It's also surprising what a difference a tail makes! They are still very unsteady on their feet, and as they climb over your fingers, their little tails whip back and forth to help them keep their balance. They are clever little fellows. Hamsters are lovely but pretty slow. With mice, even at this age, you can see them figuring things out and carefully learning their way through the world.
After she was so unceremoniously dumped in a city shed, I'm glad we can help Carol and her little ones, but they do present a problem. Why couldn't we get a boatload of those cute fancy mice? Eight pink-eyed whites are going to be a challenge to adopt.

For a few more days, they can keep growing and learning at my house, but by the end of this week, Carol's family will be in the Room, and hopefully on their way to homes of their own.

Thursday, January 10, 2013

New Year, New Start

Wow, it's been over six months since I posted. Oops!
I could go over the million things that have happened at the shelter since July 27, but what's the point? Animal rescue is an in-the-moment business. Animals come and go, and there's no point in dwelling in the ones already adopted, because there are new ones in need.

I almost just gave up this blog, but you know, I like having a place to just ramble on about rescue. When I post on the Facebook page, I have to be polite and professional, since I am (unofficially) representing TAS. But here I can post whatever I like!

So for 2013, the blog is back - but I am going to change things up a bit. There's going to be more cat posts, more small animal care info, and some wildlife stuff too. That's the idea, anyway. We'll see how it goes!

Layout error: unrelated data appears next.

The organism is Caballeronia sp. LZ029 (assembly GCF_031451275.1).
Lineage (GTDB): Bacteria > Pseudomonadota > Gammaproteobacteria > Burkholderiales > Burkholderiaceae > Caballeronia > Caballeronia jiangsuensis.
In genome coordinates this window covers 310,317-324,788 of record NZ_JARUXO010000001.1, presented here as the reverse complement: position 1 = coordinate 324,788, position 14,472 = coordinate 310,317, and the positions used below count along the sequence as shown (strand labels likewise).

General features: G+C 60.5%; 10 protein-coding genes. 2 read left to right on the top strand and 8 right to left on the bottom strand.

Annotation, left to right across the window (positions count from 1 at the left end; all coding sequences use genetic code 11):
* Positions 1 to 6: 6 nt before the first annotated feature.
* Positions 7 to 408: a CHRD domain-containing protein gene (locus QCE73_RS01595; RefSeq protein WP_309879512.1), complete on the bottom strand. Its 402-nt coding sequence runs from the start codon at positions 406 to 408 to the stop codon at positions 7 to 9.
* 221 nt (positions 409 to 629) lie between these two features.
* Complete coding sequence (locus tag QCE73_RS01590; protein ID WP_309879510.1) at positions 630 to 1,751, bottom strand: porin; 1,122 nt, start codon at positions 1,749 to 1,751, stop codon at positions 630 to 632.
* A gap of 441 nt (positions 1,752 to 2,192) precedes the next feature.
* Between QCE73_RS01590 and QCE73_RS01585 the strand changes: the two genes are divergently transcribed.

I always assume no one is reading this, but I recently met three different people who told me they read this blog. Surprised the heck out of me! So if there is anyone out there still reading this, first, I am impressed. Second, I apologize for the long boring absence. And third, I hope there will soon be plenty of new, interesting posts!

Happy 2013!

Friday, July 27, 2012

Extreme Makeover: Cat Edition

These days, I do cat photos almost every time I go to the shelter. I never post them since this is a small animal blog, but this week I've done about 40 different cats and I had to post some. Since it's kitten season, we are inundated with kittens of all ages, plus the usual suspects - teenagers, long-termers, adults, strays.
My favourite thing about doing cat photos is comparing them to the intake photos that are already on the website. Cat intake photos are quick snapshots the staff take when the cat arrives - their only purpose is to show the basic look of the cat, in case someone recognizes it and claims it. In an ideal world, the cat would get a nicer photo when they move into adoption, but the staff are far too busy to re-do all the photos. Which is why, if you have a camera and a good eye, you should always volunteer your services to a local shelter!
So here are some of the more recent 'before's and 'after's:
 Pumpernickel here is definitely my favourite 'before' and 'after'. He's such a mess in the old shot! This sweet, shy guy was not meant for the streets, and clearly arrived at the shelter in a rather roughed-up state. He's got a little scar on his nose to show for his troubles. He's a scared, gentle guy who would do great in a quiet, indoor home.